Like so many British and Irish based trainers, Aidan O'Brien has to date found the Melbourne Cup an elusive prize.
'The race that stops a nation' at Flemington on the first Tuesday in November is one of the world's iconic Flat contests.
A two-mile handicap, usually run on the quick ground, it is devilishly tough to win but the recent Ascot Gold Cup suggested that O'Brien's Ballydoyle juggernaut might finally be ready to crack the Melbourne puzzle.
Order Of St George produced a stirring effort to triumph in the Ascot stayers' event, run over two and a half miles.
The grit, determination and, eventually, the inevitability with which Order Of St George won his race at Ascot bodes well for Australia, a destination O'Brien has already declared is part of his plan for last year's Irish St Leger winner.
In the wake of the Gold Cup success, Order Of St George finds himself right near the top of the market in the racing betting for the Flemington showpiece and he looks like being arguably O'Brien's best hope yet of tasting victory Down Under.
In securing victory at Ascot, Order Of St George extended to five his winning sequence.
That winning run began at 1m2f last summer before Irish St Leger success arrived over the 1m6f trip. His ability to win by wide margins was showcased again on his seasonal reappearance in Ireland but it was his Ascot win that best framed his Melbourne credentials.
Stepped up beyond 1m6f for the first time in his career, there were some lingering stamina doubts in certain quarters ahead of the Gold Cup.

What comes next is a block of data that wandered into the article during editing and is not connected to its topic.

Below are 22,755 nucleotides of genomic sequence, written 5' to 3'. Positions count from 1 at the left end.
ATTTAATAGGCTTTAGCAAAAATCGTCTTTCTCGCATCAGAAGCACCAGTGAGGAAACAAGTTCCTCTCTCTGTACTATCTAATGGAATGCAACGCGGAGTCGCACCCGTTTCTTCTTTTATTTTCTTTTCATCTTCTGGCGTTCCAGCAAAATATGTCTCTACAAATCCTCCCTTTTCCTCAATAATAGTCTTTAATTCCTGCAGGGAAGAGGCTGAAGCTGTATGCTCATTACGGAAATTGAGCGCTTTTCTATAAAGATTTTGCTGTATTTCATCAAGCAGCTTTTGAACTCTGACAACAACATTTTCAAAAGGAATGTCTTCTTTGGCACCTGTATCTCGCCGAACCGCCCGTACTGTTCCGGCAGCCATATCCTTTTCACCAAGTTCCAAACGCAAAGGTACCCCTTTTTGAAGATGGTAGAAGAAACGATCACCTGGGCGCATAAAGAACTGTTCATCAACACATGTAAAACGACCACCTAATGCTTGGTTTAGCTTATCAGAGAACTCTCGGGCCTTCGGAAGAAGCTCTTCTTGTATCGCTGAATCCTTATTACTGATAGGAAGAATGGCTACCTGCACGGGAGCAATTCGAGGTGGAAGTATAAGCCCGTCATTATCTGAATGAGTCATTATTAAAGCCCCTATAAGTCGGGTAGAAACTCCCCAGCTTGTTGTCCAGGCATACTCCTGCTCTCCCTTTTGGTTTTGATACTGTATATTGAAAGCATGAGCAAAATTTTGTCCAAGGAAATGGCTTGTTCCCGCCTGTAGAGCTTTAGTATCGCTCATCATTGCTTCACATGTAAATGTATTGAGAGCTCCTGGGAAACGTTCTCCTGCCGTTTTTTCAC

The race proved to be a tetchy affair, with Ryan Moore and Order Of St George meeting trouble in running amid what was a rough race by any standards.
Afterwards, the winning trainer and jockey talked about a 'nightmare' passage through the race. Shuffled back through the pack as the home turn loomed, Order Of St George appeared to have a real task on his hands to reel back the long-time leader, Mille Et Mille.
Despite the stamina doubts and the trouble in running, what cannot be argued when reviewing the Gold Cup now is that the longer the race went on, the more it became crystal clear there would be only one winner.
Moving to the wide outside to lay down his effort, Moore brought Order Of St George smoothly up to challenge courtesy of an impressive gear change that his rivals simply could not match.
That ability to overcome in-race adversity, coupled with the pace to make up any lost ground, are traits that will surely serve this four-year-old well should he make it Flemington in November.
Part-owner Lloyd Williams has tasted Melbourne Cup success on four previous occasions and his association with the son of Galileo makes Australia a logical destination.
Dermot Weld's Media Puzzle was the last UK or Irish trained winner of 'the race that stops a nation' 14 years ago. O'Brien will be keeping his fingers crossed that the impressive Order Of St George might just prove to be the missing piece in his own Melbourne jigsaw in a few month time.